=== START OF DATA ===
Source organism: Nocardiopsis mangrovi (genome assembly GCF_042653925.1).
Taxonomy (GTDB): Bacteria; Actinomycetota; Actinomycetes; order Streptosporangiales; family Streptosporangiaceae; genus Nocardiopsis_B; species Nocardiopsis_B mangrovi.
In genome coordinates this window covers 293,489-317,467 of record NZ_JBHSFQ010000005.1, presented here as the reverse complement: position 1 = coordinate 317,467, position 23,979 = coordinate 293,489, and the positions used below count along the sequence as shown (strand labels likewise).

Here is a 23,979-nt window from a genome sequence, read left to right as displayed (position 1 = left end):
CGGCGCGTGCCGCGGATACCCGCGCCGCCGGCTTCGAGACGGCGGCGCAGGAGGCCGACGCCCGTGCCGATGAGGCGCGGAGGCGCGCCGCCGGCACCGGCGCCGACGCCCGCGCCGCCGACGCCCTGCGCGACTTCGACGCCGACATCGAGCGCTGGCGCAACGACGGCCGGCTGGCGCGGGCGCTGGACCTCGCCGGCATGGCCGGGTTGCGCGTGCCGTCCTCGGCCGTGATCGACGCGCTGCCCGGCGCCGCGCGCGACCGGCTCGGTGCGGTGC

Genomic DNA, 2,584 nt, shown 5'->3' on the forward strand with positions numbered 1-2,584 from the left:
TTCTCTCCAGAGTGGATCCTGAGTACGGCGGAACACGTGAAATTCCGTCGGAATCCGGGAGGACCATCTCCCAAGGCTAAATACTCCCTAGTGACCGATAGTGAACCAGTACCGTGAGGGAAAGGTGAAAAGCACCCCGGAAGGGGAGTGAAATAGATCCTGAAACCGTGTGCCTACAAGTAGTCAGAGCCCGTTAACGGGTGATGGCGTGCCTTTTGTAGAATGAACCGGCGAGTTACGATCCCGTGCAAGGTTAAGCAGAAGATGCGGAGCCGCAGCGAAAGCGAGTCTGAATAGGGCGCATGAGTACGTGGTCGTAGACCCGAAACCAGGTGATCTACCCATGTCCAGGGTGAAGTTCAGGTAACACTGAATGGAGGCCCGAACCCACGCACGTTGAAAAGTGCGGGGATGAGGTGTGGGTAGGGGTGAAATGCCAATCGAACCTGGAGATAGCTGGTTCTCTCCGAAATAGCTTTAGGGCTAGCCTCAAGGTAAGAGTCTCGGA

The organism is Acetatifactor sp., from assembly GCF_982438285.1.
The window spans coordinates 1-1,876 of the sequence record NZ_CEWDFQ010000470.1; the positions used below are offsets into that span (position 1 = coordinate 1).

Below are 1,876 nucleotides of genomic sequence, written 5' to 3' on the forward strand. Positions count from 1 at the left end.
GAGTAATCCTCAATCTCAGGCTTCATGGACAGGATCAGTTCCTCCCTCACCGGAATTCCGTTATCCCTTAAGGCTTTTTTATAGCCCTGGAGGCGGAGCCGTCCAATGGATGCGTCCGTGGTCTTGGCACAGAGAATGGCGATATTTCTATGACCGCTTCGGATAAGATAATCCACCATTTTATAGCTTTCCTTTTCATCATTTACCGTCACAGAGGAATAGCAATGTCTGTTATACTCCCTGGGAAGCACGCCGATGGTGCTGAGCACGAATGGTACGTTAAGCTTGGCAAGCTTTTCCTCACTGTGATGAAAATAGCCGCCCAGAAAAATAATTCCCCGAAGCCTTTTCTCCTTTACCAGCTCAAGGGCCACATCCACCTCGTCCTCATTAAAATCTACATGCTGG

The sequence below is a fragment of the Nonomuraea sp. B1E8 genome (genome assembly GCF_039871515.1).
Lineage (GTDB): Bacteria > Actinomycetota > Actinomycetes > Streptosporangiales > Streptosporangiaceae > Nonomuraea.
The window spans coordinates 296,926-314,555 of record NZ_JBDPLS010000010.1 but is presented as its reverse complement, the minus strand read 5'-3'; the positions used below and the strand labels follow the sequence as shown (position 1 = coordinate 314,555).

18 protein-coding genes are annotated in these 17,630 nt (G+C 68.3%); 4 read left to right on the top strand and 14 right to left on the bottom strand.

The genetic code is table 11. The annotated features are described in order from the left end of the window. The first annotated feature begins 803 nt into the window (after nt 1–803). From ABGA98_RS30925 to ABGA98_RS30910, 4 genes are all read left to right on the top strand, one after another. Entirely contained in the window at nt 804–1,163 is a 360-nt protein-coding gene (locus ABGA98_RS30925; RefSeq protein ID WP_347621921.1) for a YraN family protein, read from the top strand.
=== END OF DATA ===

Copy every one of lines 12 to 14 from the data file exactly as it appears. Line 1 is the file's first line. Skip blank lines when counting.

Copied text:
The sequence below is a fragment of the Nonomuraea sp. B1E8 genome (genome assembly GCF_039871515.1).
Lineage (GTDB): Bacteria > Actinomycetota > Actinomycetes > Streptosporangiales > Streptosporangiaceae > Nonomuraea.
The window spans coordinates 296,926-314,555 of record NZ_JBDPLS010000010.1 but is presented as its reverse complement, the minus strand read 5'-3'; the positions used below and the strand labels follow the sequence as shown (position 1 = coordinate 314,555).